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Lee and Sen. Roger Marshall, R-Kan., authored an amendment that prohibited federal dollars being spent to implement and enforce a series of vaccine mandates put in place by the Biden administration. The amendment went down to defeat with 48 yes votes and 50 no votes. But having the vote opened the door to taking up the full spending bill immediately.

Lee said millions were being forced to choose between an unwanted medical procedure and losing their job.

“Their jobs are being threatened by their own government,” Lee said.

“Let’s give employers certainty and employees peace of mind that they will still have a job this new year,” Marshall urged before the vote.

Sen. Patty Murray, D-Wash., countered that the federal government should be using every tool to keep Americans safe and that is why the Biden administration has taken steps to urge employers to make sure their workers are fully vaccinated or test negative before they come to the workplace.

“No one wants to go to work and be worried they might come home to their family with a deadly virus,” Murray said.

The White House sees the vaccinations as the quickest way to end a pandemic that has killed more than 780,000 people in the United States and is still evolving, as seen Wednesday with the country’s first detected case of a troubling new variant.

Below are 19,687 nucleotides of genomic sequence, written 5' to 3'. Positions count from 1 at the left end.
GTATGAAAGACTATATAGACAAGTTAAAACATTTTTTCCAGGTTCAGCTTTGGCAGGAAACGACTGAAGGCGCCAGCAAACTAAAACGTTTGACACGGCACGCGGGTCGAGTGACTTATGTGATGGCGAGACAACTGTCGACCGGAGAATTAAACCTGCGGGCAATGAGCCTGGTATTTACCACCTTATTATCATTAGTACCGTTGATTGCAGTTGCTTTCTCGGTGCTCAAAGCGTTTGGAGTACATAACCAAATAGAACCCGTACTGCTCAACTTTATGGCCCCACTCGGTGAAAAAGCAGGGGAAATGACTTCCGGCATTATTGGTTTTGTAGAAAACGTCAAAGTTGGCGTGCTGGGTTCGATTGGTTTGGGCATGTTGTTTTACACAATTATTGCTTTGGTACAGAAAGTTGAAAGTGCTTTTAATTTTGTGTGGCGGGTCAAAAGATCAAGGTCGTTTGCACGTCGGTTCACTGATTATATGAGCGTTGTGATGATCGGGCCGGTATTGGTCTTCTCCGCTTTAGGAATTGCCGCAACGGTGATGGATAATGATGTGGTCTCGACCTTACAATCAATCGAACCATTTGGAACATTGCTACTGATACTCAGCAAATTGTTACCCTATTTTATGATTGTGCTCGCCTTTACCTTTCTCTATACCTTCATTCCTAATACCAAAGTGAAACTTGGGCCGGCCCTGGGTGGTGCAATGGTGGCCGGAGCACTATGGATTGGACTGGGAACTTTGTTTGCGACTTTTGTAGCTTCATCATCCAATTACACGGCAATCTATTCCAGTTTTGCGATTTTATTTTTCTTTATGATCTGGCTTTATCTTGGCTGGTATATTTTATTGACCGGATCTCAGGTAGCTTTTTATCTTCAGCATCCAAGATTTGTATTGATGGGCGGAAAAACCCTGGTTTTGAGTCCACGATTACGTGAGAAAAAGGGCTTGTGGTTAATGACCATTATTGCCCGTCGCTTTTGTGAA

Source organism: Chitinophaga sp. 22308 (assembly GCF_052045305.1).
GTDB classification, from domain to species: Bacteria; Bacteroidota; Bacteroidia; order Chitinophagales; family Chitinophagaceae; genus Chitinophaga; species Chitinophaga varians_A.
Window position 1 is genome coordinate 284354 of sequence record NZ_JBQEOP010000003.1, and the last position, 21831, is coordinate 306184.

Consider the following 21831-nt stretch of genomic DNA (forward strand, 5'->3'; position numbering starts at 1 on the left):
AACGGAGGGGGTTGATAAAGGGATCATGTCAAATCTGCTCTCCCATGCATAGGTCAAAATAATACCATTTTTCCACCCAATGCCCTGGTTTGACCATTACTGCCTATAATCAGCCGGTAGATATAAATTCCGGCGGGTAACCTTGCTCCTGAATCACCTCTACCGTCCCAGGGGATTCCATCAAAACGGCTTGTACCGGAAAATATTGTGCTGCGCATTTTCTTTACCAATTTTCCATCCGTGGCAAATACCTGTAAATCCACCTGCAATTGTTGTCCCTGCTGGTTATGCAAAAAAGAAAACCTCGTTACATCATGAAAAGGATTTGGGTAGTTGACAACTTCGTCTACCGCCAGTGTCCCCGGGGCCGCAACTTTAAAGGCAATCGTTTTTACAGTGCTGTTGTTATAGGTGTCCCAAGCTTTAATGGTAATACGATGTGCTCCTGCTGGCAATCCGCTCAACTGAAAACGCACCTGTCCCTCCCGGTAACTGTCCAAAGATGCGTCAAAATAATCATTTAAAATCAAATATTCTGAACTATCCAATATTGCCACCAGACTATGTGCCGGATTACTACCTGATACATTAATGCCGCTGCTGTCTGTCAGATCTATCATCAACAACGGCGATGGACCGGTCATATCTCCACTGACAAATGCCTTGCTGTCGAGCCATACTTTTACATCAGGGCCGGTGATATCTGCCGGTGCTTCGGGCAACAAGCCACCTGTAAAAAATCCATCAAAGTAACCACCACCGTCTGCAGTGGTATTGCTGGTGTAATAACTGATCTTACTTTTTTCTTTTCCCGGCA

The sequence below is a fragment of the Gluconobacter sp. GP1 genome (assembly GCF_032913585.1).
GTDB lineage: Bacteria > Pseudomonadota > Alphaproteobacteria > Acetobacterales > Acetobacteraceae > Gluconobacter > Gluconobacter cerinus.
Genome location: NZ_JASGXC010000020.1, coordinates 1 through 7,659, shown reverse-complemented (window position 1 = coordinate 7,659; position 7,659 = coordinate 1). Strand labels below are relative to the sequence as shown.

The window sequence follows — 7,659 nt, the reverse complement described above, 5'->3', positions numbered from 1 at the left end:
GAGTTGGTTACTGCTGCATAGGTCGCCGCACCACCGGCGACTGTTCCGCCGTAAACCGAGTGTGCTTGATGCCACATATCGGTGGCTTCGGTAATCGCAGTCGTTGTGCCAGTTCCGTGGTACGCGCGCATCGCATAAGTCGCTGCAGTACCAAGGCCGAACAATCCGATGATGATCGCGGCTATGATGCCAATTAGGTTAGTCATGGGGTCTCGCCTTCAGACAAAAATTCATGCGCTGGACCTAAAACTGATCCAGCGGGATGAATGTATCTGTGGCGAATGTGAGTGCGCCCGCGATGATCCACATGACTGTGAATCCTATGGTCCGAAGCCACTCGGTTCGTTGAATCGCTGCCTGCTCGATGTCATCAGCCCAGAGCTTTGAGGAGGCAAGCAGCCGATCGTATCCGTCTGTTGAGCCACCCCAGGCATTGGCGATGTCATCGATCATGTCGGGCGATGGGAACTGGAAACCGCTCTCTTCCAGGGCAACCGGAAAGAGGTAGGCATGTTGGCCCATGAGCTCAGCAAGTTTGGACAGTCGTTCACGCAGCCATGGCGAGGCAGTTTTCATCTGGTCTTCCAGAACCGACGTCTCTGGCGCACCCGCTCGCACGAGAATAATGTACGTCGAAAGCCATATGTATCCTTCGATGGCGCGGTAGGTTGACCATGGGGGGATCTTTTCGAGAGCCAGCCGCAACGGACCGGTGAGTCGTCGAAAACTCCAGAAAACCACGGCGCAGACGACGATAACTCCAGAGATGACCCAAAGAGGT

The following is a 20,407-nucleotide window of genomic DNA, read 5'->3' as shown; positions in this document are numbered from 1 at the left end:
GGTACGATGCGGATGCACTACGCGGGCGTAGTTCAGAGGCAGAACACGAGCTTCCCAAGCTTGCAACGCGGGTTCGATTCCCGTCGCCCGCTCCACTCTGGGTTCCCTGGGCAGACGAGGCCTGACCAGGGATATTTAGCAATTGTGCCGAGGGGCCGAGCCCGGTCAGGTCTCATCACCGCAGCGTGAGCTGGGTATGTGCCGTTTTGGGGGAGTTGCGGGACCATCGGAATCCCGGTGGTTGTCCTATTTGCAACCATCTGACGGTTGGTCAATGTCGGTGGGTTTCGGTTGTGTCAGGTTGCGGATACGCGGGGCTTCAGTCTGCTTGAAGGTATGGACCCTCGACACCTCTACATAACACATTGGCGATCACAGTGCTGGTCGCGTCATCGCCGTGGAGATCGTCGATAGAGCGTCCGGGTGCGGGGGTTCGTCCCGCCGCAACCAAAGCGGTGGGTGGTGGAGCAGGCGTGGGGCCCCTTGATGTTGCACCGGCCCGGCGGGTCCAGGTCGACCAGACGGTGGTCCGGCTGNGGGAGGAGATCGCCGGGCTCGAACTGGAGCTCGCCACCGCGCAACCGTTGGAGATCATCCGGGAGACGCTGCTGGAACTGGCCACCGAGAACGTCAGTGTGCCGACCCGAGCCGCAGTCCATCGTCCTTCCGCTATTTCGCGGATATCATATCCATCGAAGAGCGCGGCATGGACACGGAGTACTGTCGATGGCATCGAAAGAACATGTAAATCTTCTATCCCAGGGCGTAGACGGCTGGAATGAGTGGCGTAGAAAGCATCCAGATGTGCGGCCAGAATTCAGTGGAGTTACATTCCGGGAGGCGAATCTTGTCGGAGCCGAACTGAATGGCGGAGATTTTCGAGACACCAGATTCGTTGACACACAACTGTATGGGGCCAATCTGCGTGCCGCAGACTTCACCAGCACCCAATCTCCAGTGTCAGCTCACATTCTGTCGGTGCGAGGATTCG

Courts have knocked back against the mandates, including a ruling this week blocking enforcement of a requirement for some health care workers.

For some Republicans, the court cases and lawmakers’ fears about a potentially disruptive shutdown were factors against engaging in a high-stakes shutdown.

“One of the things I’m a little concerned about is: Why would we make ourselves the object of public attention by creating the specter of a government shutdown?” said Texas Sen. John Cornyn, a GOP leader.

The administration has pursued vaccine requirements for several groups of workers, but the effort is facing legal setbacks.

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A federal judge this week blocked the administration from enforcing a vaccine mandate on thousands of health care workers in 10 states. Earlier, a federal appeals court temporarily halted the OSHA requirement affecting employers with 100 or more workers.

The administration has also put in place policies requiring millions of federal employees and federal contractors, including military troops, to be fully vaccinated. Those efforts are also under challenge.